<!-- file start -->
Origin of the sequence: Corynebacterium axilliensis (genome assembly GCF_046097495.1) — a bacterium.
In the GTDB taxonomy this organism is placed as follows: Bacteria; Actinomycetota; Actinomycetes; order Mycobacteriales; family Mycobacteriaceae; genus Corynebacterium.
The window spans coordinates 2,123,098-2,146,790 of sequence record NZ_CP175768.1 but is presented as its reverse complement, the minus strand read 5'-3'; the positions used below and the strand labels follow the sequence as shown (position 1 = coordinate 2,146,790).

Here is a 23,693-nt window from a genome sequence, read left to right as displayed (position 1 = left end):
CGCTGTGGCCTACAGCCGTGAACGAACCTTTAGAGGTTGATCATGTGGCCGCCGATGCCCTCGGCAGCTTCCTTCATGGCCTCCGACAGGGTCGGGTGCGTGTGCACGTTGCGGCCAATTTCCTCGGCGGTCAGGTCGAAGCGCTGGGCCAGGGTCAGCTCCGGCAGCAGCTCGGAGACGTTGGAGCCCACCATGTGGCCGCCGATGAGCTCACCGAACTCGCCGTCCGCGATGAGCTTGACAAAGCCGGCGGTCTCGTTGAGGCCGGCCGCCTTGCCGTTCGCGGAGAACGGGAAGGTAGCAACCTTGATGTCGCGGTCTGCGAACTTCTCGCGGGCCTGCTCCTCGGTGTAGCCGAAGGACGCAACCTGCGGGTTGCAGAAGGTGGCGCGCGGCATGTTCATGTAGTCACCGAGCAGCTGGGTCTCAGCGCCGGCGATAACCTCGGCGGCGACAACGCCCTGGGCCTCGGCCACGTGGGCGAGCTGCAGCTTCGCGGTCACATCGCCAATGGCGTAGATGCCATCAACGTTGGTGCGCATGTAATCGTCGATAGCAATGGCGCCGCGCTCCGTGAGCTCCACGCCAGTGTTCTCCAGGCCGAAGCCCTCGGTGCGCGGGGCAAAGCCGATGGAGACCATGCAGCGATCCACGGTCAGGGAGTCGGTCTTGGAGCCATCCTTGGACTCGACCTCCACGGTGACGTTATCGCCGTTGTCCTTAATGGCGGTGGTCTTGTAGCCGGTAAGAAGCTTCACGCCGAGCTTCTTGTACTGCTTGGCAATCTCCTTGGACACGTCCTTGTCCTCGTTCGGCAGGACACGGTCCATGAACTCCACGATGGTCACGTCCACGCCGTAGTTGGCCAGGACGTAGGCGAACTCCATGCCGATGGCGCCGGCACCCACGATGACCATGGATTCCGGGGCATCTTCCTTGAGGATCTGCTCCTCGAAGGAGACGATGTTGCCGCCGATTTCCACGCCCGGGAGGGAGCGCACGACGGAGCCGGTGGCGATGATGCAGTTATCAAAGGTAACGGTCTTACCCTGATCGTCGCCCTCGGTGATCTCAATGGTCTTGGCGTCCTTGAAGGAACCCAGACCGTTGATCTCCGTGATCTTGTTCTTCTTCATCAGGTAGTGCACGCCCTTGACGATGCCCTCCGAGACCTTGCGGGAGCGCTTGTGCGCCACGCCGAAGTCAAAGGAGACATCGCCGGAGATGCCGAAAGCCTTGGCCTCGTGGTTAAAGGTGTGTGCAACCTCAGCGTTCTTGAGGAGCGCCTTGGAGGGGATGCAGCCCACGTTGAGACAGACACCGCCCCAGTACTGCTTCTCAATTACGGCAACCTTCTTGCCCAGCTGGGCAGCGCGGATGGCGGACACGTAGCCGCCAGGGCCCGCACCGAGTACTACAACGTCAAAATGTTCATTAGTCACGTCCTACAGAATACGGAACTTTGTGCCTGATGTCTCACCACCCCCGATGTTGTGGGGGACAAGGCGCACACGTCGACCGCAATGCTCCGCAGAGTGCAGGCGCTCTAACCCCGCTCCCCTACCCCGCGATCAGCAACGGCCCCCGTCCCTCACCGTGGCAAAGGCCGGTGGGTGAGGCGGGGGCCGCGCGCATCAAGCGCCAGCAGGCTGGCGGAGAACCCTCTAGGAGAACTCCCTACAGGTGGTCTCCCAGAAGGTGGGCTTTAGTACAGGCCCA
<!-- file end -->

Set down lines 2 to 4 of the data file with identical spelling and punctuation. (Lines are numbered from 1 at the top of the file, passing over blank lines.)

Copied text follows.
In the GTDB taxonomy this organism is placed as follows: Bacteria; Actinomycetota; Actinomycetes; order Mycobacteriales; family Mycobacteriaceae; genus Corynebacterium.
The window spans coordinates 2,123,098-2,146,790 of sequence record NZ_CP175768.1 but is presented as its reverse complement, the minus strand read 5'-3'; the positions used below and the strand labels follow the sequence as shown (position 1 = coordinate 2,146,790).

Here is a 23,693-nt window from a genome sequence, read left to right as displayed (position 1 = left end):